In the last few decades the scholarship on women’s roles and women’s worlds in the Atlantic basin c. 1400-1850 has grown considerably. Much of this work has understandably concentrated on specific groups of women, women living in particular regions or communities, or women sharing a common status in law or experience.
Women in Port synthesizes the experiences of women from all quarters of the Atlantic world and from many walks of life, social statuses, and ethnicities by bringing together work by Atlantic world scholars on the cutting edge of their respective fields. Using a wide-ranging set of case studies that reveal women's richly textured lives,
Women in Port helps reframe our understanding of women's possibilities in the Atlantic World.
Contributors are Gayle Brunelle, Jodi Campbell, Douglas Catterall, Alexandra Parma Cook, Noble David Cook, Gordon DesBrisay, Júnia Ferreira Furtado, Sheryllynne Haggerty, Philip Havik, Stewart Royce King, Ernst Pijning, Ty Reese, Dominique Rogers, Martha Shattuck, Kimberly Todt, and Natalie Zacek.
Douglas Catterall (Ph.D. University of Minnesota) is associate professor of history at Cameron University and has published on migration and women’s history, including
Community without Borders: Scots Migrants and the Changing Face of Power in the Dutch Republic, c. 1600-1700 (Brill Academic Publishers, 2002).
Jodi Campbell (Ph.D. University of Minnesota) is associate professor of history at Texas Christian University and the author of
Monarchy, Political Culture and Drama in Seventeenth-Century Madrid: Theater of Negotiation (Ashgate Press, 2006). Her research interests include Spain’s Golden Age theater, the intersections of politics and popular culture, and the social and cultural significance of food.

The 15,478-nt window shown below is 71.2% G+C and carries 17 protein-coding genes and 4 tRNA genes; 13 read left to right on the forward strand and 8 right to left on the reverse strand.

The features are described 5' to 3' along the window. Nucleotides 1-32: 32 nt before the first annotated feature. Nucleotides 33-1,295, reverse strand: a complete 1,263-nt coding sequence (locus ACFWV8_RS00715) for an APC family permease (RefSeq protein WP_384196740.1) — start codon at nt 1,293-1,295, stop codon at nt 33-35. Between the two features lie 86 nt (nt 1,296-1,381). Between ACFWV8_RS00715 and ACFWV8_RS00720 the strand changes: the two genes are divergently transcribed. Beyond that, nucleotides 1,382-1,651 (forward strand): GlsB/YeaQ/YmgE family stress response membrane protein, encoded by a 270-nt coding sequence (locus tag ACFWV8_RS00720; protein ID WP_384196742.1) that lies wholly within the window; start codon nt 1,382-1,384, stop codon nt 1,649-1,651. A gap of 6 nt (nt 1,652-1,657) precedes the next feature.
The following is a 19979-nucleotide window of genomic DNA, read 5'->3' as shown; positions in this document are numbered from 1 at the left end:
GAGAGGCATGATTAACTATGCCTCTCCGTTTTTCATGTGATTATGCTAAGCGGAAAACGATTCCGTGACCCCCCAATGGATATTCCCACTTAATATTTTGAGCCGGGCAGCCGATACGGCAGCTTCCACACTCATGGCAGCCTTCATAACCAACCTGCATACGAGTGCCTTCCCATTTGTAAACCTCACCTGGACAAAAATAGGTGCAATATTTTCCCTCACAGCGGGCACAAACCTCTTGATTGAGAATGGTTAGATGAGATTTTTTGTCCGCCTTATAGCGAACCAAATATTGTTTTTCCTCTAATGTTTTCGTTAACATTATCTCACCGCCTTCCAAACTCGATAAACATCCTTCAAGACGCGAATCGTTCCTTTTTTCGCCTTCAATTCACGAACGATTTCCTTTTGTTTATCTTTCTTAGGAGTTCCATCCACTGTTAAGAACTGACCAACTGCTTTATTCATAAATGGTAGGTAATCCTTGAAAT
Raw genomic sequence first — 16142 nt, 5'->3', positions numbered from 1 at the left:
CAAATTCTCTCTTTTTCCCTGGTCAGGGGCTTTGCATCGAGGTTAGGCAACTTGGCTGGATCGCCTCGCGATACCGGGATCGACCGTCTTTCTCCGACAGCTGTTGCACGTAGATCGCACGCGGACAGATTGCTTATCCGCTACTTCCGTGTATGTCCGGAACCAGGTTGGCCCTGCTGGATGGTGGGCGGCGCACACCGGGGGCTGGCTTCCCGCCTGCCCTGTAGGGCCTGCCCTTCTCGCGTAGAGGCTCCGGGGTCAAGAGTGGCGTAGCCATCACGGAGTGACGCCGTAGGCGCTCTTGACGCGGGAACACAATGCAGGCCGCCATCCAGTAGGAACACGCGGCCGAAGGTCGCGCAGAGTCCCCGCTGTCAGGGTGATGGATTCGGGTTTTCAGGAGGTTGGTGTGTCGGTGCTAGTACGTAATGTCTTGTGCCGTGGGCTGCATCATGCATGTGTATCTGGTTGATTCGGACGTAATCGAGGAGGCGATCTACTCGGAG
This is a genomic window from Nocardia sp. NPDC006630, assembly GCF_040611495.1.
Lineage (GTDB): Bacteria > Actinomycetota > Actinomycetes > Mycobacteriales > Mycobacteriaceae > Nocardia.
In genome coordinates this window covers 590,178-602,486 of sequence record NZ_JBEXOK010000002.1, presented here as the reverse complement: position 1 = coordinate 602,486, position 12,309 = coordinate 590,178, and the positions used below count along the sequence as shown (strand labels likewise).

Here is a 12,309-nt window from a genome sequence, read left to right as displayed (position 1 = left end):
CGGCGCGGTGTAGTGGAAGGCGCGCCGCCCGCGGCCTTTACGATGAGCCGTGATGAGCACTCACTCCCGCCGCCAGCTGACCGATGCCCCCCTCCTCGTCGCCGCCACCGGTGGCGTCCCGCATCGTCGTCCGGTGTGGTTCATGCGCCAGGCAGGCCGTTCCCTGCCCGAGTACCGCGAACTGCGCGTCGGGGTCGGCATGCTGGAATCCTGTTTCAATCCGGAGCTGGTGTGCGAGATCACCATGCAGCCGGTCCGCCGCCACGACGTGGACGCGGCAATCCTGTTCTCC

Table of contents
List of Maps and Illustrations
List of Contributors
Introduction. Mother Courage and Her Sisters: Women’s Worlds in the Premodern Atlantic,
Douglas Catterall and Jodi Campbell
Section 1: Metropolitan Frameworks
The Women of Early Modern Triana: Life, Death and Survival Strategies in Seville’s Maritime District,
Alexandra Parma Cook
Aberdeen and the Dutch Atlantic: Women and Woollens in the Seventeenth Century, Gordon DesBrisay
“Ports, Petticoats and Power?” Women and Work in Early-National Philadelphia, Sheryllynne Haggerty
Between Lady and Slave: White Working Women in the Eighteenth-Century Leeward Islands, Natalie Zacek
Section 2: Traders and Travelers
The Price of Assimilation: Spanish and Portuguese Women in French Cities, 1500-1650 Gayle Brunelle
Capable Entrepreneurs: The Women Merchants and Traders of New Netherland, Kim Todt and Martha Dickinson Shattuck
“Can she be a woman?” Gender and Contraband in the Revolutionary Atlantic, Ernst Pijning
Lives On the Seas: Women’s Trajectories in Port Cities of the Portuguese Overseas Empire, Júnia Ferreira Furtado
Section 3: Interactions and Intermediaries
Wives, Brokers, and Laborers: Women at Cape Coast, 1750-1800, Ty M. Reese
Gendering the Black Atlantic: Women’s Agency in Coastal Trade Settlements in the Guinea Bissau Region, Philip J. Havik
Housekeepers, Merchants, Rentières: Free Women of Color in the Port Cities of Colonial Saint-Domingue, 1750-1790, Dominique Rogers and Stewart King
Conclusion. Women in the Port Cities of the Early Modern Atlantic World: Retrospect and Prospect, Noble David Cook
Specialists and advanced and graduate students in Atlantic world history and in the histories of the Spanish empire, Brazil, West Africa, littoral Europe, Britain, the Caribbean, and North America c. 1400-1850.